We have previously shown that 4mg/kg/year pamidronate given for up to 30 months in 11 osteoporotic children resulted in reduced fracture rates and improved spinal aBMD [12]. This low dose was derived by extrapolation from pamidronate protocols for adults with secondary OP due to glucocorticoid therapy, transplantation, and other chronic diseases. This report summarizes the changes in spine aBMD and fracture rates and the adverse effects in 31 children treated with low dose pamidronate for up to 13.6 years for bone fragility related to OI or non-OI disorders.


Pamidronate therapy was offered on a compassionate use basis to pediatric patients with a history of low-impact long bone or vertebral fracture. Two patients without a prior fracture history were also treated due to a perceived high risk for fracture. One was a patient with Duchenne Muscular Dystrophy, chronic high dose glucocorticoid therapy, evidence of decreasing bone mineral density, and anticipated loss of ambulation. The other was a patient on chronic high-dose glucocorticoids for management of Crohn’s disease who had declining bone density; pamidronate was provided for the duration of glucocorticoid therapy. Both of these patients had baseline spine aBMD z-scores less than -2 prior to treatment. All subjects were bisphosphonate-naïve except one OI patient who had been treated at another center; this patient’s continued bone fragility at the time of entry in our study qualified her for ongoing therapy.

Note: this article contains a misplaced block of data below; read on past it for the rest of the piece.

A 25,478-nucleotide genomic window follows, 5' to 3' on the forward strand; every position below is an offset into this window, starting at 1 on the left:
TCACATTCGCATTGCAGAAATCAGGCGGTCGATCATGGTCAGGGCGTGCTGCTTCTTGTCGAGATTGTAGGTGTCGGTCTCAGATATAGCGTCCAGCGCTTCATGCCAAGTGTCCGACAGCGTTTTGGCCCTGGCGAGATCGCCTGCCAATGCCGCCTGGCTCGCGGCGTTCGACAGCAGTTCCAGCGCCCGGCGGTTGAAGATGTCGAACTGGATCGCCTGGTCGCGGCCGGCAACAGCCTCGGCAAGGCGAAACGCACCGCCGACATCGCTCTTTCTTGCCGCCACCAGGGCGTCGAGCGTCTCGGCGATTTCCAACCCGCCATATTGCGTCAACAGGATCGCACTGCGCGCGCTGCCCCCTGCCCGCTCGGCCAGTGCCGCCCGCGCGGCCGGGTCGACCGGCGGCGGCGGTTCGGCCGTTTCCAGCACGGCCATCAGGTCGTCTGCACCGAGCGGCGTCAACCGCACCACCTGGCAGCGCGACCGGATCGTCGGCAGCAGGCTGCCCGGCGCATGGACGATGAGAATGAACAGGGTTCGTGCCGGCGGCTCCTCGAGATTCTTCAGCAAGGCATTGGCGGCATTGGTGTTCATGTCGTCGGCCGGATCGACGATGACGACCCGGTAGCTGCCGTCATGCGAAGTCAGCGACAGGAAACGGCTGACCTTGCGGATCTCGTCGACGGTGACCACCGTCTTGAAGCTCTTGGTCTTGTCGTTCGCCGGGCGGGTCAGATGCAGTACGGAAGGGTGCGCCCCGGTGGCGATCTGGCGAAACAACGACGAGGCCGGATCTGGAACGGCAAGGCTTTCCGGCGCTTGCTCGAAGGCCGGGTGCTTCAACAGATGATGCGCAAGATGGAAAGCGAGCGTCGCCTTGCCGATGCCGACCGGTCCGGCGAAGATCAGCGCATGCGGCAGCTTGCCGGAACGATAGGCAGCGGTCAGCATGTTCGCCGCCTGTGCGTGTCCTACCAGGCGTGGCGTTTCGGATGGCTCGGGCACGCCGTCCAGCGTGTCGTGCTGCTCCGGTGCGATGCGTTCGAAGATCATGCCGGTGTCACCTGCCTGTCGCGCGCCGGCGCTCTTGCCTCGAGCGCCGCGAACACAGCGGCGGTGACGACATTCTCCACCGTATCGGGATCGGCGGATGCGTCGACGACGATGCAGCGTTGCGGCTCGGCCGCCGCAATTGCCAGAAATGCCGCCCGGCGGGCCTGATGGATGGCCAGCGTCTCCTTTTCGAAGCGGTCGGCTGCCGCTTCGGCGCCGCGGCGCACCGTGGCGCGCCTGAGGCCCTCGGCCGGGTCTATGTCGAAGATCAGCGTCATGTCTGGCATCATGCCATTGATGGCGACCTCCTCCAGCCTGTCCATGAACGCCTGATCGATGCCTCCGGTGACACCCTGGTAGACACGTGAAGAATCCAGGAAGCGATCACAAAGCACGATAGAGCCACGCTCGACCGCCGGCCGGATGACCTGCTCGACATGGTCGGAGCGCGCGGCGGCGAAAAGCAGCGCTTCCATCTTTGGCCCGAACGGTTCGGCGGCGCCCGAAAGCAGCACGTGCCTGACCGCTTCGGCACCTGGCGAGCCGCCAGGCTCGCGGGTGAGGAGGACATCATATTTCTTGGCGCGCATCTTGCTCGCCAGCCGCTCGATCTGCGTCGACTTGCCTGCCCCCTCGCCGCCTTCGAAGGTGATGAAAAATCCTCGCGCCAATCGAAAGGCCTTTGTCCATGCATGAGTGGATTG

All patients underwent screening tests prior to the initiation of treatment, which included a complete blood count (CBC), serum calcium, phosphorus, magnesium, alkaline phosphatase, albumin, creatinine, intact parathyroid hormone, 25-hydroxy and 1,25-dihydroxy vitamin D levels, and urine calcium, phosphorus, and creatinine. The purpose of these tests was to identify any underlying bone disorder or vitamin D deficiency that would need to be addressed prior to bisphosphonate administration. Pamidronate was not administered to any child with a 25-hydroxy vitamin D concentration <50 nmol/L (20ng/ml).

Pretreatment densitometry of the lumbar spine, whole body and total hip by dual energy x-ray absorptiometry (DXA) was performed in children overage three if the examinations could be conducted without sedation. Sites with metal implants in the region of interest were excluded from analysis. Baseline lateral thoraco-lumbar spine x-rays were performed in younger children in whom a DXA scan was not feasible and in any patient suspected of having a vertebral fracture. Prior fracture history was recorded based on patient and parent reports. Clinically significant fractures were defined as any long bone or vertebral compression fracture, excluding fractures of the fingers, toes, hands, feet, ribs, and clavicles.